A team of researchers led by Brown University infectious disease experts and engineers has identified a new class of antibiotics that could one day help combat the alarming emergence of drug-resistant “superbugs.”
Eleftherios Mylonakis, a professor of infectious diseases at Brown’s Warren Alpert Medical School and chief of infectious diseases at Rhode Island Hospital and the Miriam Hospital, led a multidisciplinary team of researchers searching for drugs to target bacteria that have developed a resistance to conventional antibiotics.
Their research led to the identification of two synthetic retinoids, both of which demonstrated the ability to kill MRSA (methicillin-resistant Staphylococcus aureus), a type of staph bacteria that is resistant to several antibiotics. Retinoids, which are chemically related to Vitamin A, are used to treat a variety of health problems, including acne and cancer.
The work is described in the journal Nature.
“This is an emergency,” Mylonakis said, citing a World Health Organization (WHO) projection that “by 2050, superbugs will surpass cancer as the global No. 1 killer. This is a frightening situation. It affects more than individuals in the hospital or the very ill or the very old. It affects everybody.”
In addition to fellow scientists at Brown, Mylonakis collaborated with researchers from Massachusetts Eye and Ear Infirmary, Massachusetts General Hospital, Emory University and Northwestern University. He said that teams like his are stepping in to fill a void left by the major pharmaceutical companies, which have not invested in the development of new antibiotics for many years.
“In a simplistic way, it’s a math problem,” Mylonakis said. “It takes the bugs an average of two years to develop resistance to antibiotics. It takes more than 10 to 15 years of work to get an antibiotic into clinical practice.”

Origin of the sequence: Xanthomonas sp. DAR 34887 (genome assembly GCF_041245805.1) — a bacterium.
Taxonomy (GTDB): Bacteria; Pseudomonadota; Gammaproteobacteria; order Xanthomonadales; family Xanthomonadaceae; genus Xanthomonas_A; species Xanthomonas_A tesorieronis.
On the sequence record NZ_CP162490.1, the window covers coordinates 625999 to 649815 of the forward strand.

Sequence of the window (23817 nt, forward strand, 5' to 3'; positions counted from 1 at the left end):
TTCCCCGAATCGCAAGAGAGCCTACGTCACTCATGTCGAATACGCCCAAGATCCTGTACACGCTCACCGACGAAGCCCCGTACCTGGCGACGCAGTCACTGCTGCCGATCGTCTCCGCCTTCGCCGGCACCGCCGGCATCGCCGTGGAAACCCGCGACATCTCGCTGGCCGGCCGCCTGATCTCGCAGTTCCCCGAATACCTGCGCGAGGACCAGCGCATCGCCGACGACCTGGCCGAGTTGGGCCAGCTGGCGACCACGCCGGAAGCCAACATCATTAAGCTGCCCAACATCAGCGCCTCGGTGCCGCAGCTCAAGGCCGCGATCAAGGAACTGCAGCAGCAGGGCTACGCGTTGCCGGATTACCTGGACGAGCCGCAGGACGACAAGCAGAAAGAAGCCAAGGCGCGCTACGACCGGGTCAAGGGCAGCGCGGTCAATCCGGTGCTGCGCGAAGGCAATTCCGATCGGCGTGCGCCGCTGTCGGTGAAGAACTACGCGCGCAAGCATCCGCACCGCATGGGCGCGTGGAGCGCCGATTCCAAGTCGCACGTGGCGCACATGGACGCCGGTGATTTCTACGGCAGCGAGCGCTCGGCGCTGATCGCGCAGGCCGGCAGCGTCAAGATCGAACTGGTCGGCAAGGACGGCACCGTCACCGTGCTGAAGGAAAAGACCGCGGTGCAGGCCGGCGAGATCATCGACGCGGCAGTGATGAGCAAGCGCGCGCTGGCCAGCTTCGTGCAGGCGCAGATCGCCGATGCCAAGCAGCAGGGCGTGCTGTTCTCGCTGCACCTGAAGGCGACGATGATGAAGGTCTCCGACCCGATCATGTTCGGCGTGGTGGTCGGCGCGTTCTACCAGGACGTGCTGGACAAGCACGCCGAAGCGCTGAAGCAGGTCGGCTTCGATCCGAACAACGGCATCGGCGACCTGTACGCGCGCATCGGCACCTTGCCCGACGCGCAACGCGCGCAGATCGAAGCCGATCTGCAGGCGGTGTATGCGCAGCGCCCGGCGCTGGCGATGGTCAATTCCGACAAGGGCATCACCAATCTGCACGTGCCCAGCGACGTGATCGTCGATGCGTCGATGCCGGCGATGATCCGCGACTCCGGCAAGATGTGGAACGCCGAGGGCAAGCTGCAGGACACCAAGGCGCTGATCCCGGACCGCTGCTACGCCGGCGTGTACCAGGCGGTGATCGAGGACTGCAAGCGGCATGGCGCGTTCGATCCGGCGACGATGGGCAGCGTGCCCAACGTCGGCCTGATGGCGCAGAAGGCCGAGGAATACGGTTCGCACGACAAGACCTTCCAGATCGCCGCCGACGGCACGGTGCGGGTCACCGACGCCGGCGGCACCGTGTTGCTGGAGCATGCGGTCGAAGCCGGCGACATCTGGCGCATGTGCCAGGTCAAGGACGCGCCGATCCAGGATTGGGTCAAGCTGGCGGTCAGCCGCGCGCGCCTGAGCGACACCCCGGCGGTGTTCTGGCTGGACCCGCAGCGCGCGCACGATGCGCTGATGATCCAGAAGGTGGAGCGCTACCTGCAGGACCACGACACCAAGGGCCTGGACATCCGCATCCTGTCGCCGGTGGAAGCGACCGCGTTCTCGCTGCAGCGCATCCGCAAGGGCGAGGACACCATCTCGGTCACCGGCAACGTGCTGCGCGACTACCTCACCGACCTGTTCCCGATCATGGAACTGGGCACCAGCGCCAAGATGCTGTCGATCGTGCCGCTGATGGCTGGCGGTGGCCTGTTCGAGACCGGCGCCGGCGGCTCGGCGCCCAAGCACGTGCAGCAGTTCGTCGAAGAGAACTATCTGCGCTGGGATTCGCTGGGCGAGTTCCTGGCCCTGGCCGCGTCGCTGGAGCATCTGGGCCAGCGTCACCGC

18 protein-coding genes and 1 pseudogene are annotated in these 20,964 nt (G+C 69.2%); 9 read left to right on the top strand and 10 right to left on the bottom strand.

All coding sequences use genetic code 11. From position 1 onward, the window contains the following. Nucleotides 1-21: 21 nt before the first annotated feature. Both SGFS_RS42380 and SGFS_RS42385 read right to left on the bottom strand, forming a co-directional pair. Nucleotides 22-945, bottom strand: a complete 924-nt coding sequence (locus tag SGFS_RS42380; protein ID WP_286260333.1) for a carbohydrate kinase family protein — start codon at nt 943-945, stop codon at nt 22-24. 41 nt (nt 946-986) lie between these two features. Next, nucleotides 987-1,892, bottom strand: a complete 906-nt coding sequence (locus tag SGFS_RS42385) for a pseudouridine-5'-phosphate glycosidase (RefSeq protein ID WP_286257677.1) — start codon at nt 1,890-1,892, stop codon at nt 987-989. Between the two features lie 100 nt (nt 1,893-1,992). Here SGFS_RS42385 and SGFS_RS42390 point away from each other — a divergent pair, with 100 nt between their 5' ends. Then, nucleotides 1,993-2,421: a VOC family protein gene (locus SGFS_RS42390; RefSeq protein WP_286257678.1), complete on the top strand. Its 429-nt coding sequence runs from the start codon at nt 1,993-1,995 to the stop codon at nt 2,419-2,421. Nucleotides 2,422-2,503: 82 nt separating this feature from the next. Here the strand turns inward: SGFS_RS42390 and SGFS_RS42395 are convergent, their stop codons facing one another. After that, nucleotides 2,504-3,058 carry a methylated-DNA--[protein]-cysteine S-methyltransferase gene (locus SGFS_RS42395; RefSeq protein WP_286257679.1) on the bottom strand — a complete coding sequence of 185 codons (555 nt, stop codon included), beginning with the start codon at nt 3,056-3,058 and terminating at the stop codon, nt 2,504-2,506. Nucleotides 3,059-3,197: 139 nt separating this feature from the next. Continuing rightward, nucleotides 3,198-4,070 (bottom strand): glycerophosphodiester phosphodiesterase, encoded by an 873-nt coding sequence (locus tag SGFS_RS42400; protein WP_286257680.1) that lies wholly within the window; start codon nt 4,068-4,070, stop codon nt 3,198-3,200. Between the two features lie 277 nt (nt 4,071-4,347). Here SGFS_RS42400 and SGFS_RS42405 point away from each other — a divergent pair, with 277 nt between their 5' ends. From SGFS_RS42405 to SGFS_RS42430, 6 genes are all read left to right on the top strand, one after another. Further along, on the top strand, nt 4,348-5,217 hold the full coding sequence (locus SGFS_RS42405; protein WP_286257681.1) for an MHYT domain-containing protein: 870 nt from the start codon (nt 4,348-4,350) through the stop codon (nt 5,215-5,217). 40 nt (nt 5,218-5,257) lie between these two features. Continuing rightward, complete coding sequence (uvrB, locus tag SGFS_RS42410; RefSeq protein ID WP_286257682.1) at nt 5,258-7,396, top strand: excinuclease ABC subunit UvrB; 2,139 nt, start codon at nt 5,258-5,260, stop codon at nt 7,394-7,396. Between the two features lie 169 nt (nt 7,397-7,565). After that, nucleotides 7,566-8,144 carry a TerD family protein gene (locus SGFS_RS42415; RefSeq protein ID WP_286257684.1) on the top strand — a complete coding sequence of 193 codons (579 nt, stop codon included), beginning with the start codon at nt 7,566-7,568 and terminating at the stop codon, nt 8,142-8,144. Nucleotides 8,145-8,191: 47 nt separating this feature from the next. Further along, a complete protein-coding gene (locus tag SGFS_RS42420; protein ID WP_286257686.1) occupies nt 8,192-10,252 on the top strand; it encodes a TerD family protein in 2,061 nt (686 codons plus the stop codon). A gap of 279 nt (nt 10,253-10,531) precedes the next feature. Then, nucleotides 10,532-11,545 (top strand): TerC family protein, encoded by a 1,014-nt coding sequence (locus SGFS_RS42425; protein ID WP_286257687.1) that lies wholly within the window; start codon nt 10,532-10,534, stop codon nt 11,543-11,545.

Mylonakis said drug-resistant staphylococcus is of great concern for several reasons: It’s omnipresent in the environment and on our skin, is highly virulent and can cause serious blood, bone and organ infections.
The research team developed novel ways to screen a remarkable 82,000 synthetic compounds to identify those that would serve as effective antibiotics but not be toxic to humans. Ultimately, 85 compounds were identified that decreased the ability of MRSA to kill laboratory roundworms. Of those, two, both synthetic retinoids, were selected as the best candidates for further study.
Sophisticated computer modeling and other studies showed that these retinoids impair bacterial membranes. Moreover, these compounds kill so-called MRSA “persister” cells that are drug-resistant dormant cells that are not susceptible to current antibiotic therapies. The ability of the drugs to make bacterial membranes more permeable also appeared to be factor in why they worked well in tandem with an existing antibiotic, gentamicin.
Chemists at Emory University, as part of the research team, modified the retinoids to retain maximum potency against MRSA, while minimizing toxicity.
“The molecule weakens the cell membranes of bacteria, but human cells also have membranes,” said William Wuest, an associate professor of chemistry and a member of the Emory Antibiotic Resistance Center. “We found a way to tweak the molecule so that it now selectively targets bacteria.”
The computer modeling was led by Huajian Gao, a professor in Brown’s School of Engineering and one of the study’s authors. The powerful computer simulations demonstrated a route toward understanding the molecular interactions between the screened compounds and bacteria membrane and determining the energy barriers for their penetration and embedment inside the membrane.
“This has been a very exciting multidisciplinary project,” Gao said.
The results were overwhelmingly positive, Mylonakis added.
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